Sunday, August 12, 2012
Author: Steven L. Peck
Enjoyment Rating: ***
Source: Kindle for iPad
Books I've read this year: 96
I may be the only Mormon on the planet who doesn't have a think for C.S. Lewis. Oh, I think The Lion, The Witch, and the Wardrobe works as a children's story, but the series lost me after that. And his more theoretical works don't do it at all for me unless I read them knowing that discussion will follow. I guess I'm just not that good at theoretical stuff. I loved Steven Peck's novel The Scholar of Moab and when I heard that he had a new book out (is it new? I see reviews stretching back to 2009, but I've heard a lot of hype about it lately), I bought it eagerly.
The book is actually more of a novella, possible to read in one sitting. In the opening pages, the narrator, a Mormon from Utah Valley, finds himself dead, at a young age, from brain cancer. When he gets to the afterlife, he discovers that Zoroastrianism was the true religion, and as a result, he has to spend some time in hell. Not too long, the demon in charge assures him-- just until he finds the book that contains his life story. So he's sent to a library. A big library. A huge library. A library with many times more books than there are electrons on earth. The residents of this particular hell can't even find a book with a single sentence that makes sense, let alone a whole book. So the narrator talks about what he does, groundhog day style, to make daily life (death?) tolerable in this kind of hell.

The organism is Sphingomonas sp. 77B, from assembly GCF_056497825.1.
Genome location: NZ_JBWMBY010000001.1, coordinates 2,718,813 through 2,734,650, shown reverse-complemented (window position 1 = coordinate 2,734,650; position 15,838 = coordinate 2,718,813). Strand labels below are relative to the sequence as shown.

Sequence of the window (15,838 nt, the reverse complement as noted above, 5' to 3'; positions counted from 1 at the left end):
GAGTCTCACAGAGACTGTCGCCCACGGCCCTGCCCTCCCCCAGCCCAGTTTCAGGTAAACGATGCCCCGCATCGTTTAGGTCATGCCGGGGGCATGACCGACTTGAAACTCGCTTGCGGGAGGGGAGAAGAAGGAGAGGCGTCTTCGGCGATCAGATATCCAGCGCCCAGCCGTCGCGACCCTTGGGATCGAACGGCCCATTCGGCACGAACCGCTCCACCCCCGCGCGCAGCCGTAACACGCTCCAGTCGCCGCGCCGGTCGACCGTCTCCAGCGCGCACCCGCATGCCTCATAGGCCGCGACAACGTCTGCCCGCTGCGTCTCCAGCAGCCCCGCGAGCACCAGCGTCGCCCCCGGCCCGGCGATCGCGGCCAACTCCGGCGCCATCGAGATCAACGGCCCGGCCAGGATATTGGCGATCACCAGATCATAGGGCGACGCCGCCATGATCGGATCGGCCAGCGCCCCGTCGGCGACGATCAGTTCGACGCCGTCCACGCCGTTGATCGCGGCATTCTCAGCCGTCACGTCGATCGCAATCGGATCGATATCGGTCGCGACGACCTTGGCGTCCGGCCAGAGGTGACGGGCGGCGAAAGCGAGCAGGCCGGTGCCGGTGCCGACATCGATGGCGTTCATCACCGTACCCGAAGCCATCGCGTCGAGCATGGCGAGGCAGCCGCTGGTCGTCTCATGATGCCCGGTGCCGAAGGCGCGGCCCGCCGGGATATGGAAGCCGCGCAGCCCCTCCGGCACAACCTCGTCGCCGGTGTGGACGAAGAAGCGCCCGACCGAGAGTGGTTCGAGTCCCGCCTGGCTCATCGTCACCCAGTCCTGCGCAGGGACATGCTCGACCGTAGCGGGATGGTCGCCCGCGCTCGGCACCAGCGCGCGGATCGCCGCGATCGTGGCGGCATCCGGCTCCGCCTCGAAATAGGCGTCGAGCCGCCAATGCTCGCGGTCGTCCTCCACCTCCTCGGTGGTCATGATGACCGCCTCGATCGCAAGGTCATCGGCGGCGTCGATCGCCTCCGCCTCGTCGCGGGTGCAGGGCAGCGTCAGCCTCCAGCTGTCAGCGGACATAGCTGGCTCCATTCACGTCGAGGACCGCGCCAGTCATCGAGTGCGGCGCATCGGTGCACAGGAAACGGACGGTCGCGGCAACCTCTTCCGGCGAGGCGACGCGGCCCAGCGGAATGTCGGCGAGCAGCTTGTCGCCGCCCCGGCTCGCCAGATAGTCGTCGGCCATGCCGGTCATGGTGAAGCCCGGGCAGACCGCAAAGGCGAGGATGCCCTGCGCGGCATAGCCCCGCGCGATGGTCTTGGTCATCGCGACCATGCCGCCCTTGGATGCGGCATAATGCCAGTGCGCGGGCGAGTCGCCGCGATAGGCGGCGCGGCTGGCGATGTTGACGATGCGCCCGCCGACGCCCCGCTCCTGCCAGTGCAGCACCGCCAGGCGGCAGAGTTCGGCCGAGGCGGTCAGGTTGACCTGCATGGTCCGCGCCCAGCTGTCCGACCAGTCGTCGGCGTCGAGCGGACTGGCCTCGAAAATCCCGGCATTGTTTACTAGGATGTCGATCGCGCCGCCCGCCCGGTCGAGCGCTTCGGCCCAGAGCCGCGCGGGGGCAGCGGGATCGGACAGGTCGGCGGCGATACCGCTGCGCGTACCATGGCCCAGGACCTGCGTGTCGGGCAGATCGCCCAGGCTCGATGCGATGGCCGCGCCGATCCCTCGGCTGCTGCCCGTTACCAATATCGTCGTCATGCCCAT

The story is interesting, well-done, and would work really, really well as a basis for group discussion in a university setting. I'm still thinking about it days later. I feel like my *** rating more reflects the fact that the story is a novella and therefore there's not a deep exploration of character and motives. In fact, it feels a little bit unusual for so much time to pass in such a short number of words.